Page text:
Hey, ‘Jews and Baseball’ makers; you forgot Barney Dreyfuss!
If you’re Jewish and a baseball fan, “Jews and Baseball: An American Love Story,” which will be screened at the annual JFilm Festival is a must-see picture.
If you’re Jewish, a baseball fan and a Pittsburgher, this documentary of the history of Jews and their impact on the national pastime makes a glaring omission: nowhere does it mention Barney Dreyfuss, the late great owner of the Pittsburgh Pirates from 1900 to 1932.
This is hardly a parochial statement. Dreyfus’ contribution to the game is immeasurable. He advocated early for a single commissioner of baseball. He arranged for the first World Series in 1903. He built one of the first steel and concrete ballparks (Forbes Field) in 1909. He worked to outlaw the spitball and ban gambling from the games. His Pirates won six pennants, two World Series and finished in third place or better 21 times while he ran the team.
And, oh yes, he was inducted into the Baseball Hall of Fame in 2008.
One can argue that baseball would not be the game it is today if not for the efforts of Barney Dreyfuss.
Yet while the documentary, which, as usual, heavily favors the stories of New York players and fans (didn’t Jews in other cities like the game?), it devotes an entire section to contemporary Jewish owners in major league baseball, Dreyfuss’ name is conspicuously absent.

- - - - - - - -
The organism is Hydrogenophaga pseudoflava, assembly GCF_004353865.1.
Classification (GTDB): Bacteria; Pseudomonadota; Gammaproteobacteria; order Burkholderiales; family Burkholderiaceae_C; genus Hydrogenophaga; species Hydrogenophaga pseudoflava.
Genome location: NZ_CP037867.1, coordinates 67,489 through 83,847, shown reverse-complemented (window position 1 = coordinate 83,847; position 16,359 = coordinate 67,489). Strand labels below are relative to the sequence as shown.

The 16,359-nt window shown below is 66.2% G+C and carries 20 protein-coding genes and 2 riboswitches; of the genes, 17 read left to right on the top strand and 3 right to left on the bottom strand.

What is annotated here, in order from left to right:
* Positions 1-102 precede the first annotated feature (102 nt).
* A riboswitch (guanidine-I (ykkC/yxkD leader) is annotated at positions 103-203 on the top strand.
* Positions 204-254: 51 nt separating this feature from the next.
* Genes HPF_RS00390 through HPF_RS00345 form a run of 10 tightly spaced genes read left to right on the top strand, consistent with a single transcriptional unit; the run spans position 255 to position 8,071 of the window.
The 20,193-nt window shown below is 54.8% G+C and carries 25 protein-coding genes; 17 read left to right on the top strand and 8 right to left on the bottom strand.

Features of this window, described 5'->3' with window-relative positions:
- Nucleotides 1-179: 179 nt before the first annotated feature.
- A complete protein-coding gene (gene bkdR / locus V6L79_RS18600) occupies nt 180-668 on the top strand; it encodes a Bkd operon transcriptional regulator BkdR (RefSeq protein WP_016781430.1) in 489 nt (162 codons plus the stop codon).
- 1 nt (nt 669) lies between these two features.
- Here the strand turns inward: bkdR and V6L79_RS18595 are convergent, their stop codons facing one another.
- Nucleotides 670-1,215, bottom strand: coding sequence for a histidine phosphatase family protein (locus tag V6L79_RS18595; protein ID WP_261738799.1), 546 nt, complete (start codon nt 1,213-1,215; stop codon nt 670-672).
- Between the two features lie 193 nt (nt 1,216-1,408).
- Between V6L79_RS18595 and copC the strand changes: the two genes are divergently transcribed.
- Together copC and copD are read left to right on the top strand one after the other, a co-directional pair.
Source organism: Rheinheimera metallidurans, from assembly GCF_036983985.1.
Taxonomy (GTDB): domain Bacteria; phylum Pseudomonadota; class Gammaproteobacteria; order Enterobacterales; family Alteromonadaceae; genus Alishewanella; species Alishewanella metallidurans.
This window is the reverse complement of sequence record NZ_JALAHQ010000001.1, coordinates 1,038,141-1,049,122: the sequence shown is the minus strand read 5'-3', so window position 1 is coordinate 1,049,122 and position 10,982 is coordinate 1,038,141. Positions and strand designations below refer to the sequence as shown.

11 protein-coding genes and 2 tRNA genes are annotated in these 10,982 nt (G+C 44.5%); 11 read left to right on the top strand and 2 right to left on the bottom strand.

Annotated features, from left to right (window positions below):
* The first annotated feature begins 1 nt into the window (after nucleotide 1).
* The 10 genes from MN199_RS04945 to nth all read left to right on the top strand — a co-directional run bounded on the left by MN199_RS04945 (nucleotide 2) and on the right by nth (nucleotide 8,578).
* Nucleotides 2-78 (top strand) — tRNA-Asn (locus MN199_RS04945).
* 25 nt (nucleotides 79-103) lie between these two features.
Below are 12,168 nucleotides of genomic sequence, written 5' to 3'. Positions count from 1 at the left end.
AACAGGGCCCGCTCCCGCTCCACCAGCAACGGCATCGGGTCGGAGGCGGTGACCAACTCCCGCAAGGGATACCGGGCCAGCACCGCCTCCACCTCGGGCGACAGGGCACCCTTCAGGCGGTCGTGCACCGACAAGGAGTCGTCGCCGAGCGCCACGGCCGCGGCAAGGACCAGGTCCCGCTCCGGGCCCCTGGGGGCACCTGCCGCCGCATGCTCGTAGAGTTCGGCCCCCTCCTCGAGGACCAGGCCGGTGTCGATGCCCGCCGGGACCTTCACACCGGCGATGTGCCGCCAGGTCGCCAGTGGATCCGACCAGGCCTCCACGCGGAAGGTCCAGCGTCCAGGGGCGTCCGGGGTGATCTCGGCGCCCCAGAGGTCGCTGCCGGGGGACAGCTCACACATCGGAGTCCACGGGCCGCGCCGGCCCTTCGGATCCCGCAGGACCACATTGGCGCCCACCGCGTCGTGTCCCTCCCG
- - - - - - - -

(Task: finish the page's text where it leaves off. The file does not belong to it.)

Sorry, Barney, you were just too ahead of your time for these filmmakers.
Not that director Peter Miller and producer Will Hechter have made a bad film. To the contrary, “Jews and Baseball” is informative, illuminating, nostalgic and downright entertaining.
Here are rare film clips of Hank Greenberg, Sandy Koufax and Al Rosen describing their stories in their own words. Plus we gain insight into the abuse the earliest Jewish big leaguers worked through. Greenberg, who almost broke Babe Ruth’s single season home run record, drew taunts and anti-Semitic slurs from the fans, though he later said they were nothing compared to what Jackie Robinson endured when he broke the color barrier in 1947.
We learn about the Jewish influence in breaking the Reserve Clause in baseball, which led to free agency.
And you know that little ditty we sing every seventh inning — “Take Me Out to the Ballgame”? It was written by Jews.
This is a great film, and worth the price of a ticket. But as long as Dreyfuss is excluded, it can never be described as an authoritative history of Jews and baseball. That pitch has already hit the catcher’s mitt.
Want to go?
JFilm Festival presents “Jews and Baseball:
An American Love Story”
April 3, 1 p.m.
SouthSide Works Cinema
(Lee Chottiner can be reached at firstname.lastname@example.org.)